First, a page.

4. Itinerary Planning
Now comes the fun bit! You know when you’re arriving and going home. In between lies the rest of the magic. Particularly if this is a complicated trip, I’d suggest working out how many days you want to spend in each place, and how long it will take to travel between them.
When we planned our Deep South Blues Trip to the US, we started off knowing that we wanted to go to Nashville, Memphis and Clarksdale, Mississippi. Having checked out the dates of a festival we wanted to hit in Clarksdale, it was best to fly into Nashville and out of Memphis. We worked out how many days we wanted to spend in Nashville and Memphis at each end of the trip, the days in between becoming our road trip.
Out came the maps. We found some stopovers that weren’t originally in our plan (lovely Brownsville, for example, and beautiful Natchez Trace) and rejected other stops after reading about them. We found some YouTube vids of the routes we’d be driving to get a flavour of the conditions. And we worked out the miles we could easily do in a day without feeling as though everything we wanted to see was flashing past our windows.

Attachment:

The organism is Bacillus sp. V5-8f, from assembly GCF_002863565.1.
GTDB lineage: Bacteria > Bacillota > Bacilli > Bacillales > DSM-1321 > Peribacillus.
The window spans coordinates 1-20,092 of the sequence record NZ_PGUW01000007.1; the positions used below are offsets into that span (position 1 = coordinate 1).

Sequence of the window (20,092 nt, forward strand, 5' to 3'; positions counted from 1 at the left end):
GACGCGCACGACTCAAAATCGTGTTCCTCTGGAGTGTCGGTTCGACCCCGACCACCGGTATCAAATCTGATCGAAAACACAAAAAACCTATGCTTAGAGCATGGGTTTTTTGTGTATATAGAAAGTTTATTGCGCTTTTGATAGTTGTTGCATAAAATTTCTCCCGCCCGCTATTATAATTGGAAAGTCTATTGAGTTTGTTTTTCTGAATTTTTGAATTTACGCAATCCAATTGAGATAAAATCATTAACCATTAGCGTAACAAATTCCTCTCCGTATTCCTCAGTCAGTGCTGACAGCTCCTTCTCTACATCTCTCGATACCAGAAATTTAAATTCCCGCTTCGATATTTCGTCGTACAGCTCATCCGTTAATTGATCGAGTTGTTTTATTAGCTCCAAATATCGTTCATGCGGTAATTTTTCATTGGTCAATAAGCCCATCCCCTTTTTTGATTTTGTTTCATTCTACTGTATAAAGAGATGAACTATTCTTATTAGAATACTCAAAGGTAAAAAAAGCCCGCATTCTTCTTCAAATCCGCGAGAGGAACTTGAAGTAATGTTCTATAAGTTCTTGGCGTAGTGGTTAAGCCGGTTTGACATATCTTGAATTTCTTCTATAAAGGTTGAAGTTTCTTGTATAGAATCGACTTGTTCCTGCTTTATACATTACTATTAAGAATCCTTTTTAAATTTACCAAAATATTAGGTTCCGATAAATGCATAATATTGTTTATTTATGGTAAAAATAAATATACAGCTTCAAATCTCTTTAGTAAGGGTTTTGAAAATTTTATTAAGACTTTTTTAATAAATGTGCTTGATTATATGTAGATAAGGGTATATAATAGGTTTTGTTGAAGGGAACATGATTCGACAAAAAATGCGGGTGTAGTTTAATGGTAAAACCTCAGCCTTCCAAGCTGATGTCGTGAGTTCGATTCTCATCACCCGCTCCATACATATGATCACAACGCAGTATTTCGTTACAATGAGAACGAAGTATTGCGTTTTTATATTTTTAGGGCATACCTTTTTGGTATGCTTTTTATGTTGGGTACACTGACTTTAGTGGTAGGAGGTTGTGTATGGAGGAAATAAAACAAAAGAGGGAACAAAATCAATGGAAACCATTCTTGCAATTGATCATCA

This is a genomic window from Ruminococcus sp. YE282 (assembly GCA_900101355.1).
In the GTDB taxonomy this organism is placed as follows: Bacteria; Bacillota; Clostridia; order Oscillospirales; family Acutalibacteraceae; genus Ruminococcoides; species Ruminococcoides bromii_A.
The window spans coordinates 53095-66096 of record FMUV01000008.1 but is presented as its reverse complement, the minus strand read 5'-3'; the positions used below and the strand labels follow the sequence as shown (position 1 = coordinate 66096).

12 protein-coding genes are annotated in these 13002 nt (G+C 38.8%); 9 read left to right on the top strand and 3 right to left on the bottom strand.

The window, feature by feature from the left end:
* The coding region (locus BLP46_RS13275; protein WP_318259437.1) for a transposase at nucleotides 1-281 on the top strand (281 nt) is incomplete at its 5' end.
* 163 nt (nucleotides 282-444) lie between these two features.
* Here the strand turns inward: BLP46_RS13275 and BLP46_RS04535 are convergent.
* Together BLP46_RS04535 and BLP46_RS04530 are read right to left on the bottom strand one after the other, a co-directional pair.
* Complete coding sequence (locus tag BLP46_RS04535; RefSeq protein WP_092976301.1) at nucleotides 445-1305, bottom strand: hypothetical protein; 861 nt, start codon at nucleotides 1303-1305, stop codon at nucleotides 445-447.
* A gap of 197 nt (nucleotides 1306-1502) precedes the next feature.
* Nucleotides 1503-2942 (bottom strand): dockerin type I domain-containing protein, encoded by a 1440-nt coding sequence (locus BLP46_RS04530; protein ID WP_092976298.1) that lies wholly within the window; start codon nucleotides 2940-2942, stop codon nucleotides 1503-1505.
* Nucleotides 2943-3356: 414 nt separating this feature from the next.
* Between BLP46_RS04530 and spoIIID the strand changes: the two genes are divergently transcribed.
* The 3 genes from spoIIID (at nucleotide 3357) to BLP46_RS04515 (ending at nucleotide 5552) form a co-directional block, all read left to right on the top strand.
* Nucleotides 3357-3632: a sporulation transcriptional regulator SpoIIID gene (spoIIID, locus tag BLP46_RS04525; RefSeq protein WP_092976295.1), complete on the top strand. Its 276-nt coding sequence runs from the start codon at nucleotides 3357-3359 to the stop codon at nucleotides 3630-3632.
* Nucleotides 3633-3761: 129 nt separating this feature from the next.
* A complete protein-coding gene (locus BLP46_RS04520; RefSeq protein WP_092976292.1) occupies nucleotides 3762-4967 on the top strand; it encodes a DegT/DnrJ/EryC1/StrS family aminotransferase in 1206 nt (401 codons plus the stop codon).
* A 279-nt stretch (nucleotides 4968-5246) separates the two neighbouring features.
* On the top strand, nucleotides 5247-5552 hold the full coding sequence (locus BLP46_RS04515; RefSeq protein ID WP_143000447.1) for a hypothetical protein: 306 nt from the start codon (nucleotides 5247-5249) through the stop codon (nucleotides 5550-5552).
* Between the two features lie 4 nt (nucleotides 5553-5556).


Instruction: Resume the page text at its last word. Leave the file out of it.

Our travel notebook ended up with a list of days. Each had a note on where we’d be stopping that night, and if it was a driving day, how many miles we’d need to cover. More detail was added later.
5. Book Accommodation
Now you’ve got a rough idea of where you’ll be stopping over on your trip, it’s time to book accommodation. Depending on your destination, you may want to leave some flexibility here. But I’d certainly always suggest that you book your arrival night(s) and the days immediately before you depart. Also think about where you’re headed. If you’ll have good wifi and easy access, then it’s an easier decision to book a bed on the road. But if you – like me – will end up stressing about finding somewhere last minute, book something with flexible terms so you can change your plans as you go if that suits you.
6. getting Around